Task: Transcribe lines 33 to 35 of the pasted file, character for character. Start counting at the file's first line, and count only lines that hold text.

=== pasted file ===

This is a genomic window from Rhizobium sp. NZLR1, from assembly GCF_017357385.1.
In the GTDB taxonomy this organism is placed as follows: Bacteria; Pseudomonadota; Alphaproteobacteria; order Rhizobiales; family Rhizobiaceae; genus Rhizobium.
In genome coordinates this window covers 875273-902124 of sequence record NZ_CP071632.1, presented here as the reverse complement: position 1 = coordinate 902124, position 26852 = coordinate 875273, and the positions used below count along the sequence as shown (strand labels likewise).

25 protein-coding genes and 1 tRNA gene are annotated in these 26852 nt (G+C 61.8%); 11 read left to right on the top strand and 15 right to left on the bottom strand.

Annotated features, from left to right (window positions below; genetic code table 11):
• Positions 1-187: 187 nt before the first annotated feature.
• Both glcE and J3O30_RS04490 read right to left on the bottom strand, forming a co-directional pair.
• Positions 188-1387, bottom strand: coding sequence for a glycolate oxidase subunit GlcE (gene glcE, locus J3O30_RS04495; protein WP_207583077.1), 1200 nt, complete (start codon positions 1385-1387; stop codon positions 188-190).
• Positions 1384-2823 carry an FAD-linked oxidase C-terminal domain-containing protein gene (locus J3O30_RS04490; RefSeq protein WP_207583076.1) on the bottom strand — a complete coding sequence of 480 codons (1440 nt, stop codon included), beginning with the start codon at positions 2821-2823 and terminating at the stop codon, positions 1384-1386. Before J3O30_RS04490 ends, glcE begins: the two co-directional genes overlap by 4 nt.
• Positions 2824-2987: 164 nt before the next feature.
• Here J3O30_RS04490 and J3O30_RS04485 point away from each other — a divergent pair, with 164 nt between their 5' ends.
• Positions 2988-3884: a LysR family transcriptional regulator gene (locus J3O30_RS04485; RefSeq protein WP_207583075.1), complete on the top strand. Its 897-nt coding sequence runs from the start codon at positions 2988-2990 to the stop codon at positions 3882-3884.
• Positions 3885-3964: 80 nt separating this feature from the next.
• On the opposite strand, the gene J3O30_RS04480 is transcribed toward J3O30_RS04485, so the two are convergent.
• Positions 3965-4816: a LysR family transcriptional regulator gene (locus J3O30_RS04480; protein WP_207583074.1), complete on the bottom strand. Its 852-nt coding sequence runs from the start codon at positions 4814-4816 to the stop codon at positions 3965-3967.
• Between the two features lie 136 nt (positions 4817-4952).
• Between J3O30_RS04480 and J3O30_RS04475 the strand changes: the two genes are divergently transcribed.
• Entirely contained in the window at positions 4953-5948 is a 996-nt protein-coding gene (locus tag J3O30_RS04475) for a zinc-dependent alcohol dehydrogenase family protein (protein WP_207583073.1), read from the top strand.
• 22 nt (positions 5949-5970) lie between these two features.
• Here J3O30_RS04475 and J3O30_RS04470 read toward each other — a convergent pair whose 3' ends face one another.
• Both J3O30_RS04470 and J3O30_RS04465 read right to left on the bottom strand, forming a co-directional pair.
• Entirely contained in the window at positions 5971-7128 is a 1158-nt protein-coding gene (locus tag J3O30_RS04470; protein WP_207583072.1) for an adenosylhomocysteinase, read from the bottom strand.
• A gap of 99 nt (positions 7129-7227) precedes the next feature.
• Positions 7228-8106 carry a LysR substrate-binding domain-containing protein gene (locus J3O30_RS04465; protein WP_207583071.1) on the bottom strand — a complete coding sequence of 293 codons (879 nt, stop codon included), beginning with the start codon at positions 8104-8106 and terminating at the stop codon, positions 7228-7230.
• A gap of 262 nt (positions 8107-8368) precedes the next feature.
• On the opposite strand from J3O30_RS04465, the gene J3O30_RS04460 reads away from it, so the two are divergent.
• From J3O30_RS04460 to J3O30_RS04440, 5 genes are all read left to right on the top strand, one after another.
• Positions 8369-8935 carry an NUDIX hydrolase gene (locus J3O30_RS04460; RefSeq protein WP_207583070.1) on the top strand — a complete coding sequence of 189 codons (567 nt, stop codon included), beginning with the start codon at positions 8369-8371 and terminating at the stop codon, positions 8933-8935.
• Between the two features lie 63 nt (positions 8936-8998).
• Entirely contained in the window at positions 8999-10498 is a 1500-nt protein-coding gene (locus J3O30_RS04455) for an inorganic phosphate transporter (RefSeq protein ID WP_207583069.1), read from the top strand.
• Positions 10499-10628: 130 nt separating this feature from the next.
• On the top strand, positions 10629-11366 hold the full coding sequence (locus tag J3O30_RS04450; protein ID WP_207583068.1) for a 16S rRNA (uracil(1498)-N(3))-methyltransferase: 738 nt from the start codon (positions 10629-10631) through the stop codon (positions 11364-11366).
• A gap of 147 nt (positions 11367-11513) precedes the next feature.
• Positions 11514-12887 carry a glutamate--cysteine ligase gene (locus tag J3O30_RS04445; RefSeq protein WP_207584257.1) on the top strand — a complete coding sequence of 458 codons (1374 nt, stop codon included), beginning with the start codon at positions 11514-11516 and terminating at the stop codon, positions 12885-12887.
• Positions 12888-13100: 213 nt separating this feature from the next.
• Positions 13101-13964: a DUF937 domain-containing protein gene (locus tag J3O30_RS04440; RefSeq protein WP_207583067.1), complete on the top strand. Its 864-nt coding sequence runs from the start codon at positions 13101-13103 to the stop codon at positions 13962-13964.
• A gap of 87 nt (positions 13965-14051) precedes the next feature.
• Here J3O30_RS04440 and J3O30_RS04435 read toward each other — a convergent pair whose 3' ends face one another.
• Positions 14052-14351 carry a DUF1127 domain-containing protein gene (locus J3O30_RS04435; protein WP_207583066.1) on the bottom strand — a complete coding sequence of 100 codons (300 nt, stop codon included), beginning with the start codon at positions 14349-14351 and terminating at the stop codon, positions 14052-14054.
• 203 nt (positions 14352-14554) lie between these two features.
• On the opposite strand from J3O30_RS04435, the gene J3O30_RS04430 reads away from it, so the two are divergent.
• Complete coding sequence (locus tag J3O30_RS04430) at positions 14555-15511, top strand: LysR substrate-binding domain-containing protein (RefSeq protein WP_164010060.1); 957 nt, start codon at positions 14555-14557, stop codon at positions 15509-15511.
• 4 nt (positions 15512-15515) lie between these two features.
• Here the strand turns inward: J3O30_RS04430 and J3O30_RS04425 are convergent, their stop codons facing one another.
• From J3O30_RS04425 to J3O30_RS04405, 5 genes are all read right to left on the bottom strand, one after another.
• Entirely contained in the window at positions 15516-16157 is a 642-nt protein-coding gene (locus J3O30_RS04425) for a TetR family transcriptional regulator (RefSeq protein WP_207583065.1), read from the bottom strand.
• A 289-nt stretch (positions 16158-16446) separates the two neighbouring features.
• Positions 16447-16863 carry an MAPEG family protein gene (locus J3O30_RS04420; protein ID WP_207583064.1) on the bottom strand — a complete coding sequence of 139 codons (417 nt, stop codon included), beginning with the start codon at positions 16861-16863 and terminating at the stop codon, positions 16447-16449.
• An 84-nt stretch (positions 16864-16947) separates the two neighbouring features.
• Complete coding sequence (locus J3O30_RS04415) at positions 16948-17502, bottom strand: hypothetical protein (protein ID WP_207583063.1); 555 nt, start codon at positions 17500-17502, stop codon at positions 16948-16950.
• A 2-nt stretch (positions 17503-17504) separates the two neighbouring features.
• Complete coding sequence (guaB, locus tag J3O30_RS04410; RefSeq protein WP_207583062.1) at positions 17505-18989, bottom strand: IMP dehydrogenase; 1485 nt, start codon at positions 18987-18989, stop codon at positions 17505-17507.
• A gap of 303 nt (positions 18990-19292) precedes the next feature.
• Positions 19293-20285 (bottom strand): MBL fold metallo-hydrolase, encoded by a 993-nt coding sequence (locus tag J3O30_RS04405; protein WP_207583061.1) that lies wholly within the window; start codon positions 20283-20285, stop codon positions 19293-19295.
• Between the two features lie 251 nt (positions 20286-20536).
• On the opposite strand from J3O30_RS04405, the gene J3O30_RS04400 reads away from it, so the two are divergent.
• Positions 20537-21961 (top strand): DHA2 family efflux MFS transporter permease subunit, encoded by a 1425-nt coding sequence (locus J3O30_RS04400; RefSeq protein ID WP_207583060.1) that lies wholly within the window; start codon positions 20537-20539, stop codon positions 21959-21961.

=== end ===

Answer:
• A gap of 147 nt (positions 11367-11513) precedes the next feature.
• Positions 11514-12887 carry a glutamate--cysteine ligase gene (locus tag J3O30_RS04445; RefSeq protein WP_207584257.1) on the top strand — a complete coding sequence of 458 codons (1374 nt, stop codon included), beginning with the start codon at positions 11514-11516 and terminating at the stop codon, positions 12885-12887.
• Positions 12888-13100: 213 nt separating this feature from the next.